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Many Canadians who contracted COVID-19 worried about dying, according to new study

Paul Chiasson/The Canadian Press

A new poll has pulled back the curtains on the fear and anxiety that comes with contracting COVID-19, including widespread fear of death among Canadians who have tested positive for the illness.

The Leger study surveyed 300 respondents who identified themselves as having caught COVID-19. More than one in three indicated that they worried that they might die from the illness, which has already taken the lives of more than 14,000 Canadians.

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Just under half, or 43 per cent, said they got very sick from the coronavirus, with 27 per cent saying it was like no illness they’d ever had. On the other hand, 16 per cent felt only somewhat sick, while 27 percent did not feel very sick. Fourteen percent reported not having any symptoms at all.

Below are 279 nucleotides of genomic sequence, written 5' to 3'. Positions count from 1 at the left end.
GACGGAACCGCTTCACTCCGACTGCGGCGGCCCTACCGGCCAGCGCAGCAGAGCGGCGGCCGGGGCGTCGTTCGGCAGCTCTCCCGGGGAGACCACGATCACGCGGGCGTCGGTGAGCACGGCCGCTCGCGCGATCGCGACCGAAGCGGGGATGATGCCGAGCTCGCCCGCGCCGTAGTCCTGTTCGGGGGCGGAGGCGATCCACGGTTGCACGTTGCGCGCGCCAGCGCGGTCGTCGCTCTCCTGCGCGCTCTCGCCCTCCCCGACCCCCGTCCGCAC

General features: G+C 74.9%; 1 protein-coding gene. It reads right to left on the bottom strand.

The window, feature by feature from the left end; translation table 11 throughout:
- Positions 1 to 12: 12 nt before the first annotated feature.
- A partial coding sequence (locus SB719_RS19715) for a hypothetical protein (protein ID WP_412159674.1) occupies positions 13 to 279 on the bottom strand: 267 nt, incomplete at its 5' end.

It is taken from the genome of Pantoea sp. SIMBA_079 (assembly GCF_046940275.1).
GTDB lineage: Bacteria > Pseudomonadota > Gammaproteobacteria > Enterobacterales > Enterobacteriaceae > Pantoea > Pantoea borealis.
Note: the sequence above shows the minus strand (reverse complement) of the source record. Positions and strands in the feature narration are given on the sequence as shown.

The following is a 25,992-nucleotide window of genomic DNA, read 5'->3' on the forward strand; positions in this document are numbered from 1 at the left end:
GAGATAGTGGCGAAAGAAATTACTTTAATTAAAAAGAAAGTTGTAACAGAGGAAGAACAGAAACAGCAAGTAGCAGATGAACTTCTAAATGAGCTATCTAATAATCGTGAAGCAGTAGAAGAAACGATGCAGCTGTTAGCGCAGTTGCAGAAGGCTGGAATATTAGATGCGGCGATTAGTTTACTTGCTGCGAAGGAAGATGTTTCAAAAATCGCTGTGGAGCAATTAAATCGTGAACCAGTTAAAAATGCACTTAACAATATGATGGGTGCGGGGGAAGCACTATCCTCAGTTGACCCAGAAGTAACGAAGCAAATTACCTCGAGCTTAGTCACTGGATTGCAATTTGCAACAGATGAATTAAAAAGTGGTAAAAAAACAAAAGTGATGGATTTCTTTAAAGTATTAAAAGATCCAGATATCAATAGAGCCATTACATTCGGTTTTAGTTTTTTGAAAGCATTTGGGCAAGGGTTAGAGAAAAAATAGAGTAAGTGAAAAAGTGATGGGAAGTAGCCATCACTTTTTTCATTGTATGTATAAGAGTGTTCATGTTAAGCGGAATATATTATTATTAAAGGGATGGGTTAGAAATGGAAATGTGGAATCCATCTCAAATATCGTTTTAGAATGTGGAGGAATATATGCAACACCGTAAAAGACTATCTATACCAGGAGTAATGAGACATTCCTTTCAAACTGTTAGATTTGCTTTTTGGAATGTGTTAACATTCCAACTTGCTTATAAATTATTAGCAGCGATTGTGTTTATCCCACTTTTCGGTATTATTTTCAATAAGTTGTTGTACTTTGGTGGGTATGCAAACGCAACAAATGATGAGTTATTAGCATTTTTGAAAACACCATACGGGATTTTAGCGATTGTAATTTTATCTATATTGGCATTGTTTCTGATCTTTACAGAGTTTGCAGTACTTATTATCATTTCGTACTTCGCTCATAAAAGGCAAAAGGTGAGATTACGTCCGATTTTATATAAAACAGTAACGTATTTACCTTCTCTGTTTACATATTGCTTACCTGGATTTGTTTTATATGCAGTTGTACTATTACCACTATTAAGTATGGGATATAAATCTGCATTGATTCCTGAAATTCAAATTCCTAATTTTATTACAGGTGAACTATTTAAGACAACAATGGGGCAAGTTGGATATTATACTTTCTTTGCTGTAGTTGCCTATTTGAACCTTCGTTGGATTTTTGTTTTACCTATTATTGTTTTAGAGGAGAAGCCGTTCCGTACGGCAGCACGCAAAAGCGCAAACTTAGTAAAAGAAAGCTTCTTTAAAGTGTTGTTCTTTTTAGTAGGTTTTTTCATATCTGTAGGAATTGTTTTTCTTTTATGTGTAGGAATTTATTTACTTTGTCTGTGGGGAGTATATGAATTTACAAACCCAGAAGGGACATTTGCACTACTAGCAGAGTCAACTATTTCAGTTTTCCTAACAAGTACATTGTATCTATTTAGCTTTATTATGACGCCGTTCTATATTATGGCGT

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Younger respondents worried the most, with over one-third of those aged 18 to 34 reporting that they thought they were dying. Those aged 55 and up were slightly less afraid of dying, even though they were at a higher risk of health complications.

The average length of time that respondents said they were sick was about 13 days, with one in five saying they felt ill for longer than three weeks. More than one in five people do not know how they got infected.

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Nearly one in four respondents reported knowing someone who has died of COVID-19.

The online polling was conducted from July 3 to Nov. 29, during which 21,225 Canadians were contacted, of whom 303 said that they had contracted COVID-19.

The poll cannot be assigned a margin of error because internet-based polls are not considered truly random. Respondents also had to be well enough to participate in the survey.

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